Website 102: How to build, test & launch your website

websites Nov 11, 2019

Hey baby cakes!

This post is the second in a 2-parter about websites. If you missed the first post in the series – Website 101: How to Buy a Domain, Pick a host and Content Management System – make sure you sign up for the free Hey Awesome Girl community to check it out. In it I share some recommended website hosts, pricing and links to resources for getting started.

Today we're going over how to build, test, launch your site – and what you need to know before you launch.

Because this experience will be different based on the host and content management system (CMS) you’re using, this post will focus more on the strategies and tactics that hold true for all platforms – And the workflow I use when creating a new site. 

Let's go!

How to build, test & launch your website

As a note, before you start actually building your website, I recommend using website wireframes as a guide to build your pages. If you're not sure what website wireframes are or how to get started with them – check on their free community resource: How to Wireframe Your Website.

But wireframes aside, when I’m starting a new website – no matter the platform – these are the steps that I usually take to build the pages.

Build Your Site:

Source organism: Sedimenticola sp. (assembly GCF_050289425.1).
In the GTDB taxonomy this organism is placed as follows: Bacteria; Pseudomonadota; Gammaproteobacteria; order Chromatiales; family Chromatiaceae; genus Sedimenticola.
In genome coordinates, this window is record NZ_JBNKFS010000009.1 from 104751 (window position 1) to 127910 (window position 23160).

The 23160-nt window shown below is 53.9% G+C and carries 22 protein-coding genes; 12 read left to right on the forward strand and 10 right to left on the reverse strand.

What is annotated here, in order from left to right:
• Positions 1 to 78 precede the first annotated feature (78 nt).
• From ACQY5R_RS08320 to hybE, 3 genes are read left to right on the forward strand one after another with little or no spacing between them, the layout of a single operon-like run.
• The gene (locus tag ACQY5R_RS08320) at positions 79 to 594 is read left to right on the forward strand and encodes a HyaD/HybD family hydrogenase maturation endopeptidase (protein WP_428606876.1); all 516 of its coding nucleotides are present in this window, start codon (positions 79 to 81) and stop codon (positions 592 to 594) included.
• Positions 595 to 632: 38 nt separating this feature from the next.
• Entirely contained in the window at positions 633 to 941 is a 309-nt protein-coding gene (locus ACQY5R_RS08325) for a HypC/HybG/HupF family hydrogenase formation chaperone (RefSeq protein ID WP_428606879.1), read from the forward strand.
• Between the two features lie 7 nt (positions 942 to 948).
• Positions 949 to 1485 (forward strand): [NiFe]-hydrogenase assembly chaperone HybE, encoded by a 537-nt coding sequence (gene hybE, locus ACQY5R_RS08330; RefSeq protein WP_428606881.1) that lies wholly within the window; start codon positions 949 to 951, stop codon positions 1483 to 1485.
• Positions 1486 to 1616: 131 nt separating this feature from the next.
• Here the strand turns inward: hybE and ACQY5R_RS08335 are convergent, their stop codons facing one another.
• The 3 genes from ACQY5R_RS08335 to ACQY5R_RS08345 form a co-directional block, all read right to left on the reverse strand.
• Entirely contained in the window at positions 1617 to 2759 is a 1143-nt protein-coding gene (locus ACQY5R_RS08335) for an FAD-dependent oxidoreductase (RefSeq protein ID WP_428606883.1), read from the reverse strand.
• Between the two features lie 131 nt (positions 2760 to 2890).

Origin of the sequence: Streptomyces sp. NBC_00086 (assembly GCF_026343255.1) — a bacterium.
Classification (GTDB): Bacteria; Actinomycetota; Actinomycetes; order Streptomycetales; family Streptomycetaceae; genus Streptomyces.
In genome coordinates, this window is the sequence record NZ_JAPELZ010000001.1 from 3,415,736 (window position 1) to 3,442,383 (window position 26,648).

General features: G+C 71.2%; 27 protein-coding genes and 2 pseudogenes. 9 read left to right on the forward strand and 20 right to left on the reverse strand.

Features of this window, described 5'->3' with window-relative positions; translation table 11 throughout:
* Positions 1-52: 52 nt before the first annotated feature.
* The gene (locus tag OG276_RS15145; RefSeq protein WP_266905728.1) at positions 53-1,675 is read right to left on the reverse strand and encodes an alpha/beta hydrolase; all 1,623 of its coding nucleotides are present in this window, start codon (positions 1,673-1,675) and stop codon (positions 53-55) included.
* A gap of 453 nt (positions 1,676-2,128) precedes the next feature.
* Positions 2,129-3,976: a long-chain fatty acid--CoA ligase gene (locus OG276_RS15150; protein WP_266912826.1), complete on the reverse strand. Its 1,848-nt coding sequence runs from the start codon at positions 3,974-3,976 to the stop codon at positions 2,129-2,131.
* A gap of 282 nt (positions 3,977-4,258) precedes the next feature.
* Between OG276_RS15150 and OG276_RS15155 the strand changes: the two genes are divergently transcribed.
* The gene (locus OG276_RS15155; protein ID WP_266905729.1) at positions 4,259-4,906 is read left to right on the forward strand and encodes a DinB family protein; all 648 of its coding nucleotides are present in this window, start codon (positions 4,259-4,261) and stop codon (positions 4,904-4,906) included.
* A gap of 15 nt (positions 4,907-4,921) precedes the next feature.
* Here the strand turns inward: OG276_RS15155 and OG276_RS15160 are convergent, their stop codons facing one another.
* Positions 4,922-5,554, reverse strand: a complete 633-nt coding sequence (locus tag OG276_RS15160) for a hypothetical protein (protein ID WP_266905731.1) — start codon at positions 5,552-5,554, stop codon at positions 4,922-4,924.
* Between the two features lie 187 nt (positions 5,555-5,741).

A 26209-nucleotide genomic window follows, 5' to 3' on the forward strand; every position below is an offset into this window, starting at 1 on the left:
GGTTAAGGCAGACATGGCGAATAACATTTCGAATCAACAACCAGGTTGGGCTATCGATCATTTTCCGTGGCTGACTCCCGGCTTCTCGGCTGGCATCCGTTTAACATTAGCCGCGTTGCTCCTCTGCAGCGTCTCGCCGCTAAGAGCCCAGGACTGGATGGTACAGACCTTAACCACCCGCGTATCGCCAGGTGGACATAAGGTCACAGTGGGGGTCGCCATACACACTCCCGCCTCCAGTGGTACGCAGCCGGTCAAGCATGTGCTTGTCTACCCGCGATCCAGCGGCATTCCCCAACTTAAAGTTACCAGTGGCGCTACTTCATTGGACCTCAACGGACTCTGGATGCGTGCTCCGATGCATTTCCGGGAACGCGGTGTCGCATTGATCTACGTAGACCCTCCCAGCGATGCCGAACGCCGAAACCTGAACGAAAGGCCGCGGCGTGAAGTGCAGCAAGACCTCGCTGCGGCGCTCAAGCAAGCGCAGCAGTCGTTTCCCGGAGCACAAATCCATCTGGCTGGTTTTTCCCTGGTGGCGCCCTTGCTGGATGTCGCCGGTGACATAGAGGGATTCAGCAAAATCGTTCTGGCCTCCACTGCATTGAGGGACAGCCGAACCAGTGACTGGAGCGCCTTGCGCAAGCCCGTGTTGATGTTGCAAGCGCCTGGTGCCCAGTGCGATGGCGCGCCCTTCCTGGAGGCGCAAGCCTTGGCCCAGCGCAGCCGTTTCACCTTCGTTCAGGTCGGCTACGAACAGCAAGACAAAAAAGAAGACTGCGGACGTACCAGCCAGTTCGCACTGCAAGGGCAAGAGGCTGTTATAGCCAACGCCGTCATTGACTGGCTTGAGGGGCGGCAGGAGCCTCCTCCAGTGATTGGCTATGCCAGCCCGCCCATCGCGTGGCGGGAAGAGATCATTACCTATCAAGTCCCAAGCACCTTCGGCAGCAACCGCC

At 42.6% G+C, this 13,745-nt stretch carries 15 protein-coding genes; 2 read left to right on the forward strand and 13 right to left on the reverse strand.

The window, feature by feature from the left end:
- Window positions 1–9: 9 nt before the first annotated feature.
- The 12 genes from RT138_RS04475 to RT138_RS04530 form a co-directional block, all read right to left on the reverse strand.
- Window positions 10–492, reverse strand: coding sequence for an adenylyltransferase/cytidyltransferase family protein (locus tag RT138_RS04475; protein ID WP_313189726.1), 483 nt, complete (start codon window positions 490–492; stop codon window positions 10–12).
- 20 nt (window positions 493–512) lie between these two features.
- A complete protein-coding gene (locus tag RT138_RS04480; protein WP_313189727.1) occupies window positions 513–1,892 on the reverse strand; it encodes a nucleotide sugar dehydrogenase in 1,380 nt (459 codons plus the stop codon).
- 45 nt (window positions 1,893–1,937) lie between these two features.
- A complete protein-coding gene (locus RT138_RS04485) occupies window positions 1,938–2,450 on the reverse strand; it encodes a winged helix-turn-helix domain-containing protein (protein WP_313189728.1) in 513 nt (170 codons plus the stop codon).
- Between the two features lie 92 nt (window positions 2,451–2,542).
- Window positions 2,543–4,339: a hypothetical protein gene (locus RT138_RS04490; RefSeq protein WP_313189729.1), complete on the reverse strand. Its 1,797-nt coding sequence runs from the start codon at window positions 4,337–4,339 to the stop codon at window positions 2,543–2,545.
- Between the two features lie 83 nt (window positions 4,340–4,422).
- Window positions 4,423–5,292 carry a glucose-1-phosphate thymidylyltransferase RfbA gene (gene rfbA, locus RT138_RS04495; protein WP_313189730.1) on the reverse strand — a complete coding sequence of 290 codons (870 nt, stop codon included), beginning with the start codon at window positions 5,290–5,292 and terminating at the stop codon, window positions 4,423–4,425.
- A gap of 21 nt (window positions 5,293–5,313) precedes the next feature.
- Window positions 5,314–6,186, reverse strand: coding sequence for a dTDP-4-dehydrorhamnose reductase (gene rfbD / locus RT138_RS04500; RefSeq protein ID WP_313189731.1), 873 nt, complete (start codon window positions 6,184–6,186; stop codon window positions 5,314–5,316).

• Set up your basic site information. What I mean by your basic site information is your website title and description and the basic SEO information associated with your website. For example, my website title is: “Hey Awesome Girl: Women Building Digital Empires” and my website description is: “Hey Awesome Girl is a creative agency focused on helping women work smarter, play bigger and live fuller lives. We help female creatives build brands, bucks, books, websites and worlds. We love dark chocolate, Box Heelers, and millennial pink. We laugh, curse and play every. single. day.” Typically you can update this information via the website settings section in your CMS. This information – the website title and description – is what shows up in search results for your website, so it’s important not to leave it blank.
    • Determine if you’ll use a theme or build from scratch. All good CMSs have themes you can use to kickstart the development of your website. I don’t recommend you to build your website from scratch. Save time by starting with a theme. When you’re looking at themes for your website, think about picking a theme as you’d think about buying a house. When you tour a home, don’t get distracted by the colors on the walls or the photos in the frames, focus on the house’s bones. You’ll want to do the same thing when evaluating website themes. Look at the theme’s bones and structure. Based on your wireframes for your site, will the theme get you close to what you want your site to look like?
    • Create placeholders for each of your pages. This is a personal choice, but I like to go ahead and make placeholder pages for all the pages I need to build. The reason I do this is because I like to see my workload. These pages don’t contain content at first, they just have the page title set.